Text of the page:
Feed the cutting tool against be inner surface of the drum. Adjust the depth of the cut to lathe specifications and activate the automatic feed. When surfacing a drum, machine as little material off as possible. Re surfacing thins the metal around the friction surface. As a result, the drum is more prone to overheat and warp.

Machine the right and left hand side drums to same diameter. Due to which the braking of the vehicle will be straight line.
Brake Drum Grinding Sometimes brake drum grinding is needed which is done by using grinding stone instead of cutter. It is used to remove hardened area in the drum. The grinder is mounted on the lathe instead of cutter arm. Measuring Brake Drum Diameter Typically, a brake drum should not be more than 0.06” (1.5mm) over size. For example a drum that is 9 inch (229 mm) in diameter, when new, it must not be over 9.060 inch (230mm) after re-surfacing. If it is large in diameter, the drum is dangerous to use.

To measure brake drum diameter, use a special brake drum micrometer. It will measure drum diameter quickly and accurately. Replace the drum if it is worm more than specifications. Sometimes maximum diameter is stamped on the side of the brake drum.
Drum Brake Reassembly To re-assemble drum brakes lubricate the small pads or lumps on the backing plate. This will keep the shoes from squeaking. Avoid using too much lubricate other wire the lining will be contaminated and revised.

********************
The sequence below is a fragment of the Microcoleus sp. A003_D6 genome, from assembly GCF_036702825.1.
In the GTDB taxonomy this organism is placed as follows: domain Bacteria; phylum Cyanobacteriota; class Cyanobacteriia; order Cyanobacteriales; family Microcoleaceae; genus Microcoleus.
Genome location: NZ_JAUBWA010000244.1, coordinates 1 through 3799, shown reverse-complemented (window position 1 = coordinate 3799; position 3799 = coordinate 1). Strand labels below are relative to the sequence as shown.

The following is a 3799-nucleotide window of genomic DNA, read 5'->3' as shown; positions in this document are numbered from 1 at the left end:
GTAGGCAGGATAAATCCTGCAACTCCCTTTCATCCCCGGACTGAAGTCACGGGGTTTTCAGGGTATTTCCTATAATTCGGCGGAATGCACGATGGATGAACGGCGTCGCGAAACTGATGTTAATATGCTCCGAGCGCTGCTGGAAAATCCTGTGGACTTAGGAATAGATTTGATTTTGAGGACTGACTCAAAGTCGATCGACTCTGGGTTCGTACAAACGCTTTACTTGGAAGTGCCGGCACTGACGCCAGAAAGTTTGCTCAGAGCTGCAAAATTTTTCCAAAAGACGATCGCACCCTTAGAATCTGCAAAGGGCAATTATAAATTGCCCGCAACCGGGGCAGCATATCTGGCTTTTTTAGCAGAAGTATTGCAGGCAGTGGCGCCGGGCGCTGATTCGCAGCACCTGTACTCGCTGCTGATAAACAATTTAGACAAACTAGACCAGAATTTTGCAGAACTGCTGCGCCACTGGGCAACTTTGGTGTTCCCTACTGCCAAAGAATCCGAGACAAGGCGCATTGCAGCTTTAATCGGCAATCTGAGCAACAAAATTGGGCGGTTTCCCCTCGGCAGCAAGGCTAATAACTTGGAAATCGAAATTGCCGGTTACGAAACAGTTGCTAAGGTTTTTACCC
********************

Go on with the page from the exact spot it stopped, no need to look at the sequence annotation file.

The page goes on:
Before installing the new shoes, check their fit inside the brake drum. There should be a small clearance between the ends of the lining and drums. The shoes should rock slightly when moved in the drum. If the center of the linings is not touching the drum the linings should be arced (ground).

When arcing brake shoe linings, full the instructions provided by the equipment and vehicle manufacture. Basically, linings are grinded 0.35 inch or 0.89 mm smaller in diameter than the drum. Without clearance, the lining will chatter and vibrate when returned to service.
Caution Make sure the vacuum system on the lining grinder is working properly. Reminder asbestos brake lining dust can cause cancer. Install the new shoes and the adjust mechanism on the backing plate. Make sure all of the parts are positioned correctly, check the following:

1. Are the wheel cylinders in perfect condition and assembled properly.
2. Has the backing plate been lubricated?
3. Is the primary (smaller) lining facing the front of the car and the secondary (larger) facing the rear? Are the shoes central on the backing plate and contacting the anchor correctly?
5. Are all springs installed properly?
6. Does the automatic adjuster work.
7. Are the lining surfaces perfectly clean (sand if needed)?
8. Do the brake need bleeding?

Similar illustrations are contained in service manuals. Use them to help position the parts on the backing plate correctly.
Pre-adjusting Drum Brakes To pre-adjust the brake shoes, fit a brake-adjusting gauge in to the brake drum. Set the gauge for the inside diameter of the drum. Tighten the lock on the gauge. Fit the gauge over the brake shoe. Then turn the star wheel or move the adjuster arm until the lining touches the gauge. This will pre-adjust the linings the correct distance from the inside of the drum. Another way to pre-adjust drum brakes involves use of a brake spoon (star wheel tool) to turn the adjuster or star wheel. Turn the star wheel until the brake drums drag lightly when turned by hand.
Parking Brakes Adjustment To adjust the parking brake an adjustment nut is normally tightened on the cable mechanism. During adjustment, release the parking brake lever or pedal, lubricate cables and linkages. To prevent over adjustment, engage the parking brake one notch. Then, turn the cable adjuster to remove excess slack. Operate the emergency brake and make sure the brakes are not dragging when released.